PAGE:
In a unanimous decision, the Supreme Court has ruled in favor of participants in Edison International’s 401(k) plan who claimed company fiduciaries violated their duty to monitor three retail-class mutual funds.
The decision in Tibble vs. Edison International overturns the ruling of the 9th Circuit Court of Appeals, which upheld a ruling from U.S. District Court for the Central District of California in favor of Edison.
“ERISA’s fiduciary duty is derived from the common law of trusts, which provides that a trustee has a continuing duty–separate and apart from the duty to exercise prudence in selecting investments at the outset — to monitor, and remove imprudent, trust investments,” wrote Justice Stephen Breyer, who delivered the opinion for the court.
The question before the court was whether the plaintiffs’ claim against three retail-class mutual funds Edison added to its investment lineup in 1999 constituted a fiduciary breach, because materially equivalent and cheaper institutional shares existed.
With respect to three other retail-class funds added in 2002, the lower courts found Edison in breach of its fiduciary duties for adding the more expensive investment options.
The District and Appellate court rulings dismissed the claims against the three funds added in 1999 on the grounds that they were not timely; one part of ERISA’s statue of limitation says that claims must be brought within six years of the alleged fiduciary breach. Edison participants brought their claim in 2007, eight years after Edison fiduciaries added the first three retail-class funds in 1999.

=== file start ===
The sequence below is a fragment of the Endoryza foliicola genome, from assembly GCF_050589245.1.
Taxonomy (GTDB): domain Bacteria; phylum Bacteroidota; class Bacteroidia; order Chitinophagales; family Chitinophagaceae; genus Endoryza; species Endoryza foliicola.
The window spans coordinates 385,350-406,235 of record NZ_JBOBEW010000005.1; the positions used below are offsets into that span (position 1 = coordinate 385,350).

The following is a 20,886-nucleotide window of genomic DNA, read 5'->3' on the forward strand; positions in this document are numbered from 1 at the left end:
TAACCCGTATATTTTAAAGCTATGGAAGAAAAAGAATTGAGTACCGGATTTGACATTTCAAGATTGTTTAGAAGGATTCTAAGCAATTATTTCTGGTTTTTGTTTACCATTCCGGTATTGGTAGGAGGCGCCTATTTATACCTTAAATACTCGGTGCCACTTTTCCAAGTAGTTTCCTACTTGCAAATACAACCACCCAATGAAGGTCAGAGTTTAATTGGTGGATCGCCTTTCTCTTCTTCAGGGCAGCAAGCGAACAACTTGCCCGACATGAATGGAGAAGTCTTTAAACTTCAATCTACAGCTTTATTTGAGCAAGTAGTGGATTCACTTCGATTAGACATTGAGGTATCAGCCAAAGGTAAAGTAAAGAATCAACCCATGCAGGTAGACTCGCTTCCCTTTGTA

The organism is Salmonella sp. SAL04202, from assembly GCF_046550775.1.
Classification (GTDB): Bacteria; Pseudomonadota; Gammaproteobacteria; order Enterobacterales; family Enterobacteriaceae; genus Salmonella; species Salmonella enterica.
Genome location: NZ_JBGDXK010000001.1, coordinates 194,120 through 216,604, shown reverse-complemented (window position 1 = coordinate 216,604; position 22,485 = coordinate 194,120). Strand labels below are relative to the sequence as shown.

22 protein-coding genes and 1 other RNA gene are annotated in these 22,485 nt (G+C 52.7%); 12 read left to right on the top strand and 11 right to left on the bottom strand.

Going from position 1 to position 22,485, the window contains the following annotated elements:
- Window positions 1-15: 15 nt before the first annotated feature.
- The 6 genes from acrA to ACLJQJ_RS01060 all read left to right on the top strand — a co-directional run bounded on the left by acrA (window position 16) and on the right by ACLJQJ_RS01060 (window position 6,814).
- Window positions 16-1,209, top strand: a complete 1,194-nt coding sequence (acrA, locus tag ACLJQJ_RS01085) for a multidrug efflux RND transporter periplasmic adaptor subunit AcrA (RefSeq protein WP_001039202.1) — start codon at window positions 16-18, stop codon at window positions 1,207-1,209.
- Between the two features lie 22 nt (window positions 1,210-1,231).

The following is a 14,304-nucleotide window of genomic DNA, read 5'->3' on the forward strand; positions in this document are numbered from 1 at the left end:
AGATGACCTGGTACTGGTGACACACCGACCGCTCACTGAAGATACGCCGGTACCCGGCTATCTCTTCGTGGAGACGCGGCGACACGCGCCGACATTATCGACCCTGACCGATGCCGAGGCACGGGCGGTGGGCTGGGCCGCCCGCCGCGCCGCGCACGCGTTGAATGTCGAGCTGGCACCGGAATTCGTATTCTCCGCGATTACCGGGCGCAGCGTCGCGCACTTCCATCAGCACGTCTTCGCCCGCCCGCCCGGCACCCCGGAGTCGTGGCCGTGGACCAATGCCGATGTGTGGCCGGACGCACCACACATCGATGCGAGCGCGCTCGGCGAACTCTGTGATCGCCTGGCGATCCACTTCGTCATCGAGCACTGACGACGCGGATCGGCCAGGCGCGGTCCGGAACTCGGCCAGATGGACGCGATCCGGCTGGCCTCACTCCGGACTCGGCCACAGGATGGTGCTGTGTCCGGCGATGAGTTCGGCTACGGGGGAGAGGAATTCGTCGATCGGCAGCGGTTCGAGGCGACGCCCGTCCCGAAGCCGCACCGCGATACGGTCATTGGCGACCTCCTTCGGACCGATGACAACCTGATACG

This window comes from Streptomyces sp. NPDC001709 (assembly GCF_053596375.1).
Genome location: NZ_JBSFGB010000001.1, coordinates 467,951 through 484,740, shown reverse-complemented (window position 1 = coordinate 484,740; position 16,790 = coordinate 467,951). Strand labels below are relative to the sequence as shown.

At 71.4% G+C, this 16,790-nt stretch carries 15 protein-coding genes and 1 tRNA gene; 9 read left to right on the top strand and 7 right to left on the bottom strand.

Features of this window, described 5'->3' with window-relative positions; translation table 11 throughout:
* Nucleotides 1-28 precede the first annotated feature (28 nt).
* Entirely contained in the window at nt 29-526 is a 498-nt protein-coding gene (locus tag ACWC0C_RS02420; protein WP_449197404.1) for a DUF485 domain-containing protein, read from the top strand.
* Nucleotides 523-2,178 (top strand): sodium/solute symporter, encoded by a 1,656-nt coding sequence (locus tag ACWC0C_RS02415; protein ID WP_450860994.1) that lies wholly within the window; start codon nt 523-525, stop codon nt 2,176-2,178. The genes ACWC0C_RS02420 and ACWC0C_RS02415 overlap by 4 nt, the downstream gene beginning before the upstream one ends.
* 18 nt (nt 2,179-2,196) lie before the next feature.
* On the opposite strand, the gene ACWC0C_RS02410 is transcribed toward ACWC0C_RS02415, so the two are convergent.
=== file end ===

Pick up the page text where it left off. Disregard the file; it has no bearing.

Plaintiffs’ counsel, led by attorneys from St. Louis-based Schichter, Bogard and Denton, argued all along that ERISA’s statue of limitation requires fiduciaries to prudently monitor their investment selections, and that the six-year limit to make a claim begins at the last point fiduciaries proved to have not prudently monitored the investments, not at the time the investments were first chosen.
When accounting for that component of ERISA’s statue of limitations, the plaintiffs’ claim in Tibble vs. Edison came well before the six-year limit expired.
The Supreme Court agreed.